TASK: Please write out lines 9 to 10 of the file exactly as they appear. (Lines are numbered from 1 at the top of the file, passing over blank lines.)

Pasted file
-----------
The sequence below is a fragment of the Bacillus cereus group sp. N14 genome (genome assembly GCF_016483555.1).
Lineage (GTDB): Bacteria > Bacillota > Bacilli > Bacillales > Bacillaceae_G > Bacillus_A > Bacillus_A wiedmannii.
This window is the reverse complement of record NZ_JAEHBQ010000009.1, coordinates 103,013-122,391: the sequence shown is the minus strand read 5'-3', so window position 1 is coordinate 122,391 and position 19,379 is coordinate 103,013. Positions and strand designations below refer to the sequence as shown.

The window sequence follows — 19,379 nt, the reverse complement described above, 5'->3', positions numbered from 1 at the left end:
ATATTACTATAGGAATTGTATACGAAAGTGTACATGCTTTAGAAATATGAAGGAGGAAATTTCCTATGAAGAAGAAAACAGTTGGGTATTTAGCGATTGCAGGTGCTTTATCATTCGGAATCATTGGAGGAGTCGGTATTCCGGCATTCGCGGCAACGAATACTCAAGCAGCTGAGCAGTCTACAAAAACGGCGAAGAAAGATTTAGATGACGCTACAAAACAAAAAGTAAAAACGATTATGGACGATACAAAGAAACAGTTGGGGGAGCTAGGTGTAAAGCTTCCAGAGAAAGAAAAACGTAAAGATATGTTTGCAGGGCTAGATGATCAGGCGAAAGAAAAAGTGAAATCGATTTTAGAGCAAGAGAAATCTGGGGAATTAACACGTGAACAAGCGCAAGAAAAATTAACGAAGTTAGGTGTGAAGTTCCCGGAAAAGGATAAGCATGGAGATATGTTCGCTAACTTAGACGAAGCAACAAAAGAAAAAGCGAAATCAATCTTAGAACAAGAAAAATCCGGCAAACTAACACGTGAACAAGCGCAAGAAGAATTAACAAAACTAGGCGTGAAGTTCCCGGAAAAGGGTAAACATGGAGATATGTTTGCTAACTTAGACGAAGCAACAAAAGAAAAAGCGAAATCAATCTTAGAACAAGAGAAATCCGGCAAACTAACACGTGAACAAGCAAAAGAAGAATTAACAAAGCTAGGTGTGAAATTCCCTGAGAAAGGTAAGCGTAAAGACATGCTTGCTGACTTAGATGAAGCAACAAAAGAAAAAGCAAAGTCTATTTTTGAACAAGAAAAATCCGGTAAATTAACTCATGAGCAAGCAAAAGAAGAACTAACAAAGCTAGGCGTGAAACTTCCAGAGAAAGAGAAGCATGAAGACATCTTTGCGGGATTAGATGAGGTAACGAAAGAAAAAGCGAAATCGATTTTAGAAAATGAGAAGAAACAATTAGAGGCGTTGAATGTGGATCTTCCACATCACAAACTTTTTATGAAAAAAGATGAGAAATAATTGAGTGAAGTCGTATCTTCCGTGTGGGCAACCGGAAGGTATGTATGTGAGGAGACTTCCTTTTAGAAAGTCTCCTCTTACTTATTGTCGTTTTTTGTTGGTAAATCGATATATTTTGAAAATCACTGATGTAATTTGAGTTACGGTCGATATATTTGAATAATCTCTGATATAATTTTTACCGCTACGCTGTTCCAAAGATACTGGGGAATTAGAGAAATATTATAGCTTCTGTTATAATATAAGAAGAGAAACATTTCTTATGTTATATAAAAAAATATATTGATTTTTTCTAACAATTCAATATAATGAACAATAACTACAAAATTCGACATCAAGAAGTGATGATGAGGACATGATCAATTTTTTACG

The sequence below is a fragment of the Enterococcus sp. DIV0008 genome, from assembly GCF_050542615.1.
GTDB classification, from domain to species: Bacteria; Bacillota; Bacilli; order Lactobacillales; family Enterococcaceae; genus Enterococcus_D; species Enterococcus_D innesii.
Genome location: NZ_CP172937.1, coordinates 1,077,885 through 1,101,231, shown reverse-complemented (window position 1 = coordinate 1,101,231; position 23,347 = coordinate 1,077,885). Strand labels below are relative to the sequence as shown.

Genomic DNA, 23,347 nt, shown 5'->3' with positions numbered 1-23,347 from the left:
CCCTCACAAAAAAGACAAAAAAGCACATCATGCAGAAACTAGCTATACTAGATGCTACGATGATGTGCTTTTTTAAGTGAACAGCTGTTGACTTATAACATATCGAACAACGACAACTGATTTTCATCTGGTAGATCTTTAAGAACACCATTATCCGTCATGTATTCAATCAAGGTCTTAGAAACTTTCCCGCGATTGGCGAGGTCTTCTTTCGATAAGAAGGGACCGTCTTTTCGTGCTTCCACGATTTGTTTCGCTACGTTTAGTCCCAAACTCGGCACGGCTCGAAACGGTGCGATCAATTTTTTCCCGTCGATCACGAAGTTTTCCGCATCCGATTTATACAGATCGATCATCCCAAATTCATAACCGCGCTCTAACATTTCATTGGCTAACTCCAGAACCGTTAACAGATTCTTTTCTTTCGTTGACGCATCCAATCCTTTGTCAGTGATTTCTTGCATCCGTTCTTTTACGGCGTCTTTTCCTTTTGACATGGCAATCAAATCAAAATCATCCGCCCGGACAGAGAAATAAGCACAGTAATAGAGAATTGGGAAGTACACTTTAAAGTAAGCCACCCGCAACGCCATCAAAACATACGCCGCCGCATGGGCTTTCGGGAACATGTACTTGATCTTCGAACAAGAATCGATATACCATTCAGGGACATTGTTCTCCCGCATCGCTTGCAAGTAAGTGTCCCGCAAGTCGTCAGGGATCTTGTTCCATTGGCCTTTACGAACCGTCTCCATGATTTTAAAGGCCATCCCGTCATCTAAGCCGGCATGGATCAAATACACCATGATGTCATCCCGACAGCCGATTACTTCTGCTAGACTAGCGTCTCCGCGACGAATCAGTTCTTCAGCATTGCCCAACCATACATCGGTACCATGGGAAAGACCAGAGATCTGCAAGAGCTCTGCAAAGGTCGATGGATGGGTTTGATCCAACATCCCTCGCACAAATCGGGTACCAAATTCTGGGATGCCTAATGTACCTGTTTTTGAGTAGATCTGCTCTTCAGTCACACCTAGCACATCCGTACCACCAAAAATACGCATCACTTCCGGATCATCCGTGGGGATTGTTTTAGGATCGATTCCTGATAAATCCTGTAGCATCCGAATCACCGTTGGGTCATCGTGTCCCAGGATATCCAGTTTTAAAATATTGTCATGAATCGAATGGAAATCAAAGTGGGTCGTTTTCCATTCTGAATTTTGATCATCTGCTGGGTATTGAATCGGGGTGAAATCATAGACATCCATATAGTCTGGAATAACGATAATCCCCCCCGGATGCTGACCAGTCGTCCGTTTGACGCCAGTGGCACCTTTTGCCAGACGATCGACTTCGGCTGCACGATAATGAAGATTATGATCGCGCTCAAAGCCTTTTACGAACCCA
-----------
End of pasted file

Genomic DNA, 23,347 nt, shown 5'->3' with positions numbered 1-23,347 from the left:
CCCTCACAAAAAAGACAAAAAAGCACATCATGCAGAAACTAGCTATACTAGATGCTACGATGATGTGCTTTTTTAAGTGAACAGCTGTTGACTTATAACATATCGAACAACGACAACTGATTTTCATCTGGTAGATCTTTAAGAACACCATTATCCGTCATGTATTCAATCAAGGTCTTAGAAACTTTCCCGCGATTGGCGAGGTCTTCTTTCGATAAGAAGGGACCGTCTTTTCGTGCTTCCACGATTTGTTTCGCTACGTTTAGTCCCAAACTCGGCACGGCTCGAAACGGTGCGATCAATTTTTTCCCGTCGATCACGAAGTTTTCCGCATCCGATTTATACAGATCGATCATCCCAAATTCATAACCGCGCTCTAACATTTCATTGGCTAACTCCAGAACCGTTAACAGATTCTTTTCTTTCGTTGACGCATCCAATCCTTTGTCAGTGATTTCTTGCATCCGTTCTTTTACGGCGTCTTTTCCTTTTGACATGGCAATCAAATCAAAATCATCCGCCCGGACAGAGAAATAAGCACAGTAATAGAGAATTGGGAAGTACACTTTAAAGTAAGCCACCCGCAACGCCATCAAAACATACGCCGCCGCATGGGCTTTCGGGAACATGTACTTGATCTTCGAACAAGAATCGATATACCATTCAGGGACATTGTTCTCCCGCATCGCTTGCAAGTAAGTGTCCCGCAAGTCGTCAGGGATCTTGTTCCATTGGCCTTTACGAACCGTCTCCATGATTTTAAAGGCCATCCCGTCATCTAAGCCGGCATGGATCAAATACACCATGATGTCATCCCGACAGCCGATTACTTCTGCTAGACTAGCGTCTCCGCGACGAATCAGTTCTTCAGCATTGCCCAACCATACATCGGTACCATGGGAAAGACCAGAGATCTGCAAGAGCTCTGCAAAGGTCGATGGATGGGTTTGATCCAACATCCCTCGCACAAATCGGGTACCAAATTCTGGGATGCCTAATGTACCTGTTTTTGAGTAGATCTGCTCTTCAGTCACACCTAGCACATCCGTACCACCAAAAATACGCATCACTTCCGGATCATCCGTGGGGATTGTTTTAGGATCGATTCCTGATAAATCCTGTAGCATCCGAATCACCGTTGGGTCATCGTGTCCCAGGATATCCAGTTTTAAAATATTGTCATGAATCGAATGGAAATCAAAGTGGGTCGTTTTCCATTCTGAATTTTGATCATCTGCTGGGTATTGAATCGGGGTGAAATCATAGACATCCATATAGTCTGGAATAACGATAATCCCCCCCGGATGCTGACCAGTCGTCCGTTTGACGCCAGTGGCACCTTTTGCCAGACGATCGACTTCGGCTGCACGATAATGAAGATTATGATCGCGCTCAAAGCCTTTTACGAACCCA